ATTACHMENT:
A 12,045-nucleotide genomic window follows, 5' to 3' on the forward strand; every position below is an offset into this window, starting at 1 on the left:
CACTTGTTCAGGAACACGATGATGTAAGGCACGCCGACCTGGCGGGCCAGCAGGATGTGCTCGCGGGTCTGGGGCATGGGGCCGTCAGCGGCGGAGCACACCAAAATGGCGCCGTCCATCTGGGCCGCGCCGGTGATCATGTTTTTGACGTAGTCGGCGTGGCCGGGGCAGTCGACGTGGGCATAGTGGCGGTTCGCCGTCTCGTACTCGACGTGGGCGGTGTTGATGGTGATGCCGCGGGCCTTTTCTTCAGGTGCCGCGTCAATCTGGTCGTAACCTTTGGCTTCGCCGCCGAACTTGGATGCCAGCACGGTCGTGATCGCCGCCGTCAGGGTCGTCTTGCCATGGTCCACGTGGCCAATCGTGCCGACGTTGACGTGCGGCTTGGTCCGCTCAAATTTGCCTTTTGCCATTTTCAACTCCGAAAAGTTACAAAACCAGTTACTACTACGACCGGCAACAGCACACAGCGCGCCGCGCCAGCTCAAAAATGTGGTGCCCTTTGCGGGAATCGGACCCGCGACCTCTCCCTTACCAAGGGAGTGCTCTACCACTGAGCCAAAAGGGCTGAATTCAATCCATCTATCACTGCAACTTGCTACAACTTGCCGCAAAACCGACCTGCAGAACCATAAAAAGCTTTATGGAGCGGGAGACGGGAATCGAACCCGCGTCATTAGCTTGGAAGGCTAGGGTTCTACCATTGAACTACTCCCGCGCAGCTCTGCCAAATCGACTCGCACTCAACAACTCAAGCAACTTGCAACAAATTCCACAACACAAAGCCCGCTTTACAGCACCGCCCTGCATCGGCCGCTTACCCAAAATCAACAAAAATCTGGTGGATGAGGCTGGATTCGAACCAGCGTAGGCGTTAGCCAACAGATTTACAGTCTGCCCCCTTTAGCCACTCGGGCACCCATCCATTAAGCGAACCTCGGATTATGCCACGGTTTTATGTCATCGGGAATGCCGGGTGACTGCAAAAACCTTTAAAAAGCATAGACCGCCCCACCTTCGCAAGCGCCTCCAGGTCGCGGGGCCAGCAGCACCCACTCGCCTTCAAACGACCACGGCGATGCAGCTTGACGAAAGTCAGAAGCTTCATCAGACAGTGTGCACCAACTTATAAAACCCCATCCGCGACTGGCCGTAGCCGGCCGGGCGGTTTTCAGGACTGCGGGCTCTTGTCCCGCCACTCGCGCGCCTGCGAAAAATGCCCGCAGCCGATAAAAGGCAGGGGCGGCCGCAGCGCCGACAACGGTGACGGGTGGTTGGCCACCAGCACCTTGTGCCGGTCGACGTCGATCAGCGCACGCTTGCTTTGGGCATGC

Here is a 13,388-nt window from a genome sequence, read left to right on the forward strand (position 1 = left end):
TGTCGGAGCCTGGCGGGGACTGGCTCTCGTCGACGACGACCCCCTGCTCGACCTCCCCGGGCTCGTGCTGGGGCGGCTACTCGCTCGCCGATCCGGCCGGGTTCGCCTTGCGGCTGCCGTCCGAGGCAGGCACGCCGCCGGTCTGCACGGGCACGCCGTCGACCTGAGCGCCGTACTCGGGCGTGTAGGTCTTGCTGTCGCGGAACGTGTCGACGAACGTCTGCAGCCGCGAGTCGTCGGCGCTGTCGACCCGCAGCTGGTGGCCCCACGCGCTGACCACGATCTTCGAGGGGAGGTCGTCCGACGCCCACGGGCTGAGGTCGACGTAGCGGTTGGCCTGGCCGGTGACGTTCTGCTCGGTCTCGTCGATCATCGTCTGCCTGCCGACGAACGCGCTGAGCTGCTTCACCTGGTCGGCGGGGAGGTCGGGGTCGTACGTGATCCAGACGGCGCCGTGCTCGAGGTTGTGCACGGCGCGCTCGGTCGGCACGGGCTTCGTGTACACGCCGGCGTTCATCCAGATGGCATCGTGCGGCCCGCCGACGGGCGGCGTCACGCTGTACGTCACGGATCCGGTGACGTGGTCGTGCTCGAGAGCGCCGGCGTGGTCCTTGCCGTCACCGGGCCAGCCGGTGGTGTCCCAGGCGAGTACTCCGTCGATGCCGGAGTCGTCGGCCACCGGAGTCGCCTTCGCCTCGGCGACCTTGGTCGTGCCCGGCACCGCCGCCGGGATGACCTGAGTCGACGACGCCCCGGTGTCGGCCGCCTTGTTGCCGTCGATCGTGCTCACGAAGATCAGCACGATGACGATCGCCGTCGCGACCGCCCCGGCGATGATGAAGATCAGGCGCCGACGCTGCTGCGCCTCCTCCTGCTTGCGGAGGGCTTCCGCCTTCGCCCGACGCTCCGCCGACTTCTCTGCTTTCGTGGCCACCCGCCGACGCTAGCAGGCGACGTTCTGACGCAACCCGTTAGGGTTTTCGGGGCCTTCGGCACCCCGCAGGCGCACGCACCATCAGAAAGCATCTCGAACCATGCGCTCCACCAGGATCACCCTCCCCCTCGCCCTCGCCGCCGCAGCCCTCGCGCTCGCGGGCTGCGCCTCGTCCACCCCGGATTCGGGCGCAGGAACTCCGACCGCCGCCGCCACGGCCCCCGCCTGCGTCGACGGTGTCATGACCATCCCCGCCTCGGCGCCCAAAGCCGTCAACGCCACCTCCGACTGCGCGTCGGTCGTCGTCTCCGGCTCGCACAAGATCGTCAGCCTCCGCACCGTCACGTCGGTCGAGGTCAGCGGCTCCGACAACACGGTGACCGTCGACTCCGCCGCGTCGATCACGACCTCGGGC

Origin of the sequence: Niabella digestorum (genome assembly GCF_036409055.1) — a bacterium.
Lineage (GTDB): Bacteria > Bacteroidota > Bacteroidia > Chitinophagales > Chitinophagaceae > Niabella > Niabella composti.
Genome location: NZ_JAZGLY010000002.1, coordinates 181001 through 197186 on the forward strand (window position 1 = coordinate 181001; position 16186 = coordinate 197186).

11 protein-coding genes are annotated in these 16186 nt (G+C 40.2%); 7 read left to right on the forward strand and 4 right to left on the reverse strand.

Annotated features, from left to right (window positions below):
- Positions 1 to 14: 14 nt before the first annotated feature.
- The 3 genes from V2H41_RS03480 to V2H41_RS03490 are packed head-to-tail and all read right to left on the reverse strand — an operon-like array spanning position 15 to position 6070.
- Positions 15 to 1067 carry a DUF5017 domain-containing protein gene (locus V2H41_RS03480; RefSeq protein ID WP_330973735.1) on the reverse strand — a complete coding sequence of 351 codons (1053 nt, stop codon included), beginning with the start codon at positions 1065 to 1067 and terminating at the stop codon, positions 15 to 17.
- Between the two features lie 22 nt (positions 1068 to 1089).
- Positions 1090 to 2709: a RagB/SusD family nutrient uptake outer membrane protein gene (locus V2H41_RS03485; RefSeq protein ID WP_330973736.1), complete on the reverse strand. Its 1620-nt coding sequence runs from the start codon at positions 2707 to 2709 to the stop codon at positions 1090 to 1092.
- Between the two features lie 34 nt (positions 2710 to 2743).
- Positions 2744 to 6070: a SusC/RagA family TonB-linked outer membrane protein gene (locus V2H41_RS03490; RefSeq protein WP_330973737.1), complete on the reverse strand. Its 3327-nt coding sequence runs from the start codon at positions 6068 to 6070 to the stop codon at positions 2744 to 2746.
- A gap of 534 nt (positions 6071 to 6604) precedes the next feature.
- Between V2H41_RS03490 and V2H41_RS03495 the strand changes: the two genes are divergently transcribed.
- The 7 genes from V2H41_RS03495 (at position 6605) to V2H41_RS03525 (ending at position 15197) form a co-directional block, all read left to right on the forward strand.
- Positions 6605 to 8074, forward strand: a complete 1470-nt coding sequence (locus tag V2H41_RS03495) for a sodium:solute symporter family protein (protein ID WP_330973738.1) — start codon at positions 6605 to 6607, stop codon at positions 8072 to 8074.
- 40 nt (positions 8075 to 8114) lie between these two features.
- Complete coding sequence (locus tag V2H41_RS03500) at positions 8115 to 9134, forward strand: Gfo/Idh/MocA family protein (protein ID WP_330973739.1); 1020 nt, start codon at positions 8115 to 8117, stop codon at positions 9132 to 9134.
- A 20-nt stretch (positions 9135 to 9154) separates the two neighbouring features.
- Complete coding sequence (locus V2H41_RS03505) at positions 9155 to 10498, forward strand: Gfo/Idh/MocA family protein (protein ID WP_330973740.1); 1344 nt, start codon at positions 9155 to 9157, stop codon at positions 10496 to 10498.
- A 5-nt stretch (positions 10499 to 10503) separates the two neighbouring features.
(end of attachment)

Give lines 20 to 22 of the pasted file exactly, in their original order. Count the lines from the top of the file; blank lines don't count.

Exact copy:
- Positions 6605 to 8074, forward strand: a complete 1470-nt coding sequence (locus tag V2H41_RS03495) for a sodium:solute symporter family protein (protein ID WP_330973738.1) — start codon at positions 6605 to 6607, stop codon at positions 8072 to 8074.
- 40 nt (positions 8075 to 8114) lie between these two features.
- Complete coding sequence (locus tag V2H41_RS03500) at positions 8115 to 9134, forward strand: Gfo/Idh/MocA family protein (protein ID WP_330973739.1); 1020 nt, start codon at positions 8115 to 8117, stop codon at positions 9132 to 9134.